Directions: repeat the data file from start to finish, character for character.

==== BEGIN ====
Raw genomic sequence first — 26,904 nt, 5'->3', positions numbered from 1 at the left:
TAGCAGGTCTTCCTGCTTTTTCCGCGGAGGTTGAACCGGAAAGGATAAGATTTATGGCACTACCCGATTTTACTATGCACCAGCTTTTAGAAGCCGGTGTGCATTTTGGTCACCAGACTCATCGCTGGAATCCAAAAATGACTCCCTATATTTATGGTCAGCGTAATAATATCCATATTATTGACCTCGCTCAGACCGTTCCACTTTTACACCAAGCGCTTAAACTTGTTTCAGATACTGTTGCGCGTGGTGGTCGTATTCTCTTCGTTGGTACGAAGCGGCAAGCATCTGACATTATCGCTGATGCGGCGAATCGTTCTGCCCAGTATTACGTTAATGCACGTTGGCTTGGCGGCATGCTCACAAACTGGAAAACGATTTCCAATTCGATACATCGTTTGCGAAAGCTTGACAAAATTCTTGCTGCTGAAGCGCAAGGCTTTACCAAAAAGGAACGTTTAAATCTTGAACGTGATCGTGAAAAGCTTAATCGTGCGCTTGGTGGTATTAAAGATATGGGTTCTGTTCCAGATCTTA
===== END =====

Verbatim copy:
Raw genomic sequence first — 26,904 nt, 5'->3', positions numbered from 1 at the left:
TAGCAGGTCTTCCTGCTTTTTCCGCGGAGGTTGAACCGGAAAGGATAAGATTTATGGCACTACCCGATTTTACTATGCACCAGCTTTTAGAAGCCGGTGTGCATTTTGGTCACCAGACTCATCGCTGGAATCCAAAAATGACTCCCTATATTTATGGTCAGCGTAATAATATCCATATTATTGACCTCGCTCAGACCGTTCCACTTTTACACCAAGCGCTTAAACTTGTTTCAGATACTGTTGCGCGTGGTGGTCGTATTCTCTTCGTTGGTACGAAGCGGCAAGCATCTGACATTATCGCTGATGCGGCGAATCGTTCTGCCCAGTATTACGTTAATGCACGTTGGCTTGGCGGCATGCTCACAAACTGGAAAACGATTTCCAATTCGATACATCGTTTGCGAAAGCTTGACAAAATTCTTGCTGCTGAAGCGCAAGGCTTTACCAAAAAGGAACGTTTAAATCTTGAACGTGATCGTGAAAAGCTTAATCGTGCGCTTGGTGGTATTAAAGATATGGGTTCTGTTCCAGATCTTA